Government Shutdown: What to ExpectBy: Bennett Rieser - September 29, 2013
Since Congress was unable to agree on the fiscal near-future, it’s looking likely that the government will grind to a screeching halt.
As complex as the process is, and as unpredictable as it may be (Congress may reach a last-minute agreement unbeknownst to the public), government programs have begun to identify areas that need to remain in operation. Any workers not responsible for life or property will keep working, but will not be paid until the shutdown is resolved.
CNN Money reported a large series of updates today about the potential effects of the government shutdown:
•Military service members will see a paycheck delay, although all active-duty military and reserve personnel will remain working.
•Temporary duty travel will be canceled unless its related to the war in Afghanistan or connected to the safety of life, protection of property, or maintaining foreign relations.
•Families of service members who died in the line of duty will not receive benefits until the shutdown is resolved.
•Essential civilian defense personnel will keep working, but non-essential personnel will be furloughed without pay unless their salary isn’t funded by appropriations.
•Museums and zoos run by the federal government will be closed, and tourists will be turned away.
•The housing department will be furloughed; thus, FHA loans may be delayed.
•The Department of Housing and Urban Development will furlough 96 percent of its workforce.
•Employees whose jobs are not funded by federal appropriations will keep working, alongside presidential appointees.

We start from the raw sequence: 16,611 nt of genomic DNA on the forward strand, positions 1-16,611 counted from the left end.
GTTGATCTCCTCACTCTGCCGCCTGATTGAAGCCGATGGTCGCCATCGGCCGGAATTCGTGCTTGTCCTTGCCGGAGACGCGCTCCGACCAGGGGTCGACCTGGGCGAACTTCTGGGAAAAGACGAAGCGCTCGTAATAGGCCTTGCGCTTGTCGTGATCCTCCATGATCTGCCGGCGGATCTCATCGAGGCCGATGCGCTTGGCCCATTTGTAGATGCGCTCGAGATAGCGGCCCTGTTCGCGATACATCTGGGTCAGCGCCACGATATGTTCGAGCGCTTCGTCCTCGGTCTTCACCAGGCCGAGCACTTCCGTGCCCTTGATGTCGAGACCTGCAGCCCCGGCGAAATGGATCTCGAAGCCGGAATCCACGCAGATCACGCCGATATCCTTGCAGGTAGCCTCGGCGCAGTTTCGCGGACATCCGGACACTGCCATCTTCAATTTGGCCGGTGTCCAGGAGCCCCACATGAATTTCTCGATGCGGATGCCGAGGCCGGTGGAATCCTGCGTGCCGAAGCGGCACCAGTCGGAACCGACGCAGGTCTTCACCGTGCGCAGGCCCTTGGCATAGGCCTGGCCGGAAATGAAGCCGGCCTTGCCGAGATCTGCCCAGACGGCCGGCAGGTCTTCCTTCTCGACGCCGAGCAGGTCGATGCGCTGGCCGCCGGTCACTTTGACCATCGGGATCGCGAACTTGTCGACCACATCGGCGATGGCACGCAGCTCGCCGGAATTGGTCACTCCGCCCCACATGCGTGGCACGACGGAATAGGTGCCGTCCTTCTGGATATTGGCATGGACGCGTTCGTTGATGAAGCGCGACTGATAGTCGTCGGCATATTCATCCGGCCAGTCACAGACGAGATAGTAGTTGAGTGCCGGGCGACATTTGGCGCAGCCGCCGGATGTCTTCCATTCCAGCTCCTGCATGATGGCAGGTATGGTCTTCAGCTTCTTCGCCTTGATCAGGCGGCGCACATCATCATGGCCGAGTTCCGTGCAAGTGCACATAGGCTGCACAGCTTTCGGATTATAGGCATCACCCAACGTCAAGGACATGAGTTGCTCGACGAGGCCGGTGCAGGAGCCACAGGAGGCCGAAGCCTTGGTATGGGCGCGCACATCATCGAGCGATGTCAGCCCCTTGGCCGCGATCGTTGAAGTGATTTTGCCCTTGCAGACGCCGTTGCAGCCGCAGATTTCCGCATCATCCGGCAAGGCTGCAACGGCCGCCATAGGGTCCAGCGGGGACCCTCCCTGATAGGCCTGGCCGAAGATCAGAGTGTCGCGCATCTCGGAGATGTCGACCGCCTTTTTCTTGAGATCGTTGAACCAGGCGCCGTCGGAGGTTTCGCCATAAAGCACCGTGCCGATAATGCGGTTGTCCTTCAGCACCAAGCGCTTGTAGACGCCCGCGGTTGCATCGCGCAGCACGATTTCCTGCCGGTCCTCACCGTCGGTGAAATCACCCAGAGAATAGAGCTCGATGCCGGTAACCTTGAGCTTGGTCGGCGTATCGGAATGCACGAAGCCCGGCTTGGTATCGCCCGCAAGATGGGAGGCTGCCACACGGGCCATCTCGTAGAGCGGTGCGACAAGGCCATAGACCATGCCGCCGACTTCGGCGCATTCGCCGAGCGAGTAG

•The Federal Courts will remain open for approximately 10 business days; all proceedings and deadlines will remain unaffected unless otherwise indicated.
•The Department of Justice will furlough 15 percent of its workforce.
•The Department of Health and Human Services will furlough 52 percent of its workforce; hardest hit will be the Administration for Children and Families, the Administration for Community Living and the Agency for Healthcare Research and Quality.
•The Center for Disease Control will maintain a minimal amount of staff required to oversee outbreak investigations, protect lab samples and staff the 24/7 emergency operations center.
•The Centers for Medicare and Medicaid Services will continue to implement the Affordable Healthcare Act (popularly known as Obamacare) and that Medicare will largely remain uninterrupted.
•Chemical spill investigations will be halted, as the Chemical Safety and Hazard Investigation Board will furlough 37 of 40 staff members.
•NASA will keep enough employees on to verify the safety of crews on the International Space Station and continue in-progress satellite missions. All other NASA activity will virtually cease.